kind of happiness that can be found in a life of political activity and public magnificence in accordance with moral values. Following Aristotle, Warnock, in his The Object of Morality (1971), also takes the view that there is no universal criterion by which our actions can be classified as either right or wrong. It is clear, says Warnock, that moral principles may point in opposite directions, and I can pronounce no ground on which one could pronounce in general which is to predominate another. Virtue theorists, then, accept that human beings must be governed by moral principles, what they do not accept is the view that these principles are bound by moral absolutes or imperatives. For virtue theorists, it is not whether one answers to the demands of the categorical imperative, nor is it ones determination to opt for pleasure over pain that determines whether or not one is ethical, rather it is ones natural disposition to lead a virtuous life. Whilst deontology, or duty ethics, can be said to hold considerable merit, in that it advocates that human beings should be treated as ends in themselves rather than means to ends, I would argue that, as an ethical theory, it fails in that it looks on people, not as sentient beings, but as duty automatons. Moreover, an ethical theory, such as Utilitarianism, that advocates that the happiness of the majority takes precedence over the minority cannot be counted as a reliable ethical model. Thus, of the three theories discussed so far, it seems to me, by virtue of its rejection of closure in relation to what it is that determines right action, and its view that it is one's natural disposition to seek to lead a life of excellence, Virtue Theory is the closest we have come to identifying an ethical theory that requires the least alteration to allow us to lead an ethical life. However, before drawing this discussion to an end there is anotherethical theory that deserves consideration. These are the ethical theory set out by Thomas Hobbes in his magnum opus, Leviathan. Central to Hobbes thesis is the view that the human desire for peace is the motive that moves humans from the natural condition to civil society. Hobbes operates on the premise that all men are equal. Nature has created men so equal in faculties of body and mind that, when all is reckoned together, the difference between man and man is so slight that no man can claim superiority over another. Moreover, as to the strength of body, the weakest has strength enough to kill the strongest, either by secret machination, or by confederacy with others, that are the in the same danger with himself. In this, hypothetical, state of equality there is no sovereign power, each man believing himself to be equal, is motivated purely by self-interest to preserve his own life and liberty, and also to acquire power over others. These desires are motivated by an innate impulse, or inclination, for self-preservation. In this natural condition of humans, says Hobbes, there arises conflict: a state of war of all against all and the life of man would be solitary, poor, nasty, brutish and short. Left to its own devices, says Hobbes, mankind would eventually destroy itself. The struggle for power, for no other reason than selfpreservation and self-interest, defines the natural condition of humans. Altruism, compassion and selfsacrifice find no place in Hobbes scheme of things. Hobbes wants to show that people in such a state of anarchy will naturally want to move to change their circumstances. To show how they might go about this he introduces four interrelated concepts: the state of nature, right of nature, law of nature, and the social contract. He presents us with the concept of a situation in which man is in a state of nature: a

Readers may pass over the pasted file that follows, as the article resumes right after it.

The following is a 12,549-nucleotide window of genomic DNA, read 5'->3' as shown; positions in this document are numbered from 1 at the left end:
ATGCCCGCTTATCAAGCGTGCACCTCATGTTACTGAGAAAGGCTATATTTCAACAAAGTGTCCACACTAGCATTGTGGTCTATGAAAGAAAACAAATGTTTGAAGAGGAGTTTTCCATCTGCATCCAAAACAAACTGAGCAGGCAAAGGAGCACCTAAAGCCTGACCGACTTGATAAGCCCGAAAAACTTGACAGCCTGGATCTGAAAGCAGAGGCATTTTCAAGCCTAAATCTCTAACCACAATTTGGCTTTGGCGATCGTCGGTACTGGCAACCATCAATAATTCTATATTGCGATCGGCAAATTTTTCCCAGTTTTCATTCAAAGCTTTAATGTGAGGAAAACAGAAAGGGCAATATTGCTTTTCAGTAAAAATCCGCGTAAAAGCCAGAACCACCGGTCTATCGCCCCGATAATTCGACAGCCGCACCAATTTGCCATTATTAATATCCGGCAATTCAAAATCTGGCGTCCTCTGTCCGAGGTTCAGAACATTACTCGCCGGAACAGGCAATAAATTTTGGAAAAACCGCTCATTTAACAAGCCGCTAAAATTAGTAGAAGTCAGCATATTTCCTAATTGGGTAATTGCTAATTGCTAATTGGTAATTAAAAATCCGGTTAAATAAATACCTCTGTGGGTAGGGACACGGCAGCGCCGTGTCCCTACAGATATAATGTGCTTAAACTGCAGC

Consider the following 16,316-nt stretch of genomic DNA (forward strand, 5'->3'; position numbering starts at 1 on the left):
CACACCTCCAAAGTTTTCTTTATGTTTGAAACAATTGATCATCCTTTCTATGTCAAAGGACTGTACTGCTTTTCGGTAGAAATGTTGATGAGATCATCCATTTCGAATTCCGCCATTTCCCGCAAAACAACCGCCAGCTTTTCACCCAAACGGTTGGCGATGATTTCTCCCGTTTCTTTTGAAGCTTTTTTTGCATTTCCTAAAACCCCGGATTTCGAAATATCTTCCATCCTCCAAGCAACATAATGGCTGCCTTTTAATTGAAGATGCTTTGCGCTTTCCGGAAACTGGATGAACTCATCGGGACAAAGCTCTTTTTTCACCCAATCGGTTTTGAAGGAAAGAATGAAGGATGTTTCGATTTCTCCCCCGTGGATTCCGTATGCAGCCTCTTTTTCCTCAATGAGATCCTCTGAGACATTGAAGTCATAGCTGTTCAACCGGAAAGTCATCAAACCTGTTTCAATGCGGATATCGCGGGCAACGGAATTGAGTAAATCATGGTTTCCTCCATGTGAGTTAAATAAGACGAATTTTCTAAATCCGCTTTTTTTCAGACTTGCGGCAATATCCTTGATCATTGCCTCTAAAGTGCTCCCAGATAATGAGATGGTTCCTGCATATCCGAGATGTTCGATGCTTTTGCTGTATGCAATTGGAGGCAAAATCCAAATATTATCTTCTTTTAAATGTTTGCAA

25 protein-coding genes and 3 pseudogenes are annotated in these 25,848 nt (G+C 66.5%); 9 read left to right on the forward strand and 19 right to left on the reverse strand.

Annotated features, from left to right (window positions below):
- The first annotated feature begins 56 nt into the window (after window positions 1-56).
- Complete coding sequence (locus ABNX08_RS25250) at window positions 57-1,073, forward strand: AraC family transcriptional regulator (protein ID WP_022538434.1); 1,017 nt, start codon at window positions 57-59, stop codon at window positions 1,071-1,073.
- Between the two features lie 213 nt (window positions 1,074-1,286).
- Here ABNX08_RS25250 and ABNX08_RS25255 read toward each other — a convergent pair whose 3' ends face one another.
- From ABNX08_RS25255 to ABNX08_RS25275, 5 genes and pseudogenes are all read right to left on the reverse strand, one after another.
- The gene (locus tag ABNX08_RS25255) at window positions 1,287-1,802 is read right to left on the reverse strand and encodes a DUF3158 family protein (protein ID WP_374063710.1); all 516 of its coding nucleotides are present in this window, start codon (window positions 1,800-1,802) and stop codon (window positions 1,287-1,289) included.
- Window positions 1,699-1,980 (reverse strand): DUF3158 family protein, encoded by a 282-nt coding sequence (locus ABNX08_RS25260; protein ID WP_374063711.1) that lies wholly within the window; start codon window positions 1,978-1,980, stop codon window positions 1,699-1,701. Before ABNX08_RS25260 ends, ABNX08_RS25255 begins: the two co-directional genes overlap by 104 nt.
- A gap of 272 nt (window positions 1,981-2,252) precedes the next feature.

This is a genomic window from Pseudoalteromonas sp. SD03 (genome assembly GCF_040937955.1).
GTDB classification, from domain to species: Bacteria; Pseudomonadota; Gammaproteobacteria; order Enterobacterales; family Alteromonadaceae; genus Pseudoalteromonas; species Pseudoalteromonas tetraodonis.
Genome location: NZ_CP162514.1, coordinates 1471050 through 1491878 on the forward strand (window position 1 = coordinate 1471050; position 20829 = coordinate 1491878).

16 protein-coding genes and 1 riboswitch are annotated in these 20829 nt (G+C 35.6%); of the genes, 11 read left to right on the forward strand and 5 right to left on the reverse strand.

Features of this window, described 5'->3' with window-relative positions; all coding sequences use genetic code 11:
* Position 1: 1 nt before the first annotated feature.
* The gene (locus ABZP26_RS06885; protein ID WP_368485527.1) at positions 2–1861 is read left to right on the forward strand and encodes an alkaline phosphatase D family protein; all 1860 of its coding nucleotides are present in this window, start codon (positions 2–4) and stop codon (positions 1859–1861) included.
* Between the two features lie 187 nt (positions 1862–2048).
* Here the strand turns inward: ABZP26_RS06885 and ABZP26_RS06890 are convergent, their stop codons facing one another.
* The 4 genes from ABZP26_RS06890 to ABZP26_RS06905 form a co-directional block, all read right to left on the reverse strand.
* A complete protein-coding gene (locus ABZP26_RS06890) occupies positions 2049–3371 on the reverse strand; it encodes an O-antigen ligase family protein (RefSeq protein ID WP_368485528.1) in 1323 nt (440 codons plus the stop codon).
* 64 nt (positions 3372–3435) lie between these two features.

state without a sovereign or common power to enforce rules and to restrain behavior is naturally a state that any reasonable man would want to move to a situation in which he could live in peace. The ambition of Hobbes Leviathan, then, is to show how man can move from a state of nature to a state of peace. For Hobbes, mans self-interest does not have to lead to a life of misery. By giving up certain rights, and adhering to certain rules, the individual can move to a situation of greater comfort, harmony and security. This can be achieved, says Hobbes, by surrendering certain rights to a sovereign power, who, in turn, would guarantee the conditions necessary to live a harmonious and commodious life. This could be achieved by entering into a social contract. If people were prepared to give up their individual rights to a powerful authority which could force them to keep their promises and covenants, then a peaceful, civil society could be formed. By virtue of the social contract a new political power could be created. Thus established people would now have an obligation and duty to obey the sovereign. In such a state, the sovereign would have to be empowered to use as much force as necessary to retain order, any failure to do so would entitle the subjects to remove the sovereign power and return to a state of anarchy. However, given that it is Hobbes view that people are naturally predisposed to prefer a state of peace to a state of nature a state of war of all against all it is to be felt that they would soon choose to elect a new sovereign and return to their harmonious and commodious lives.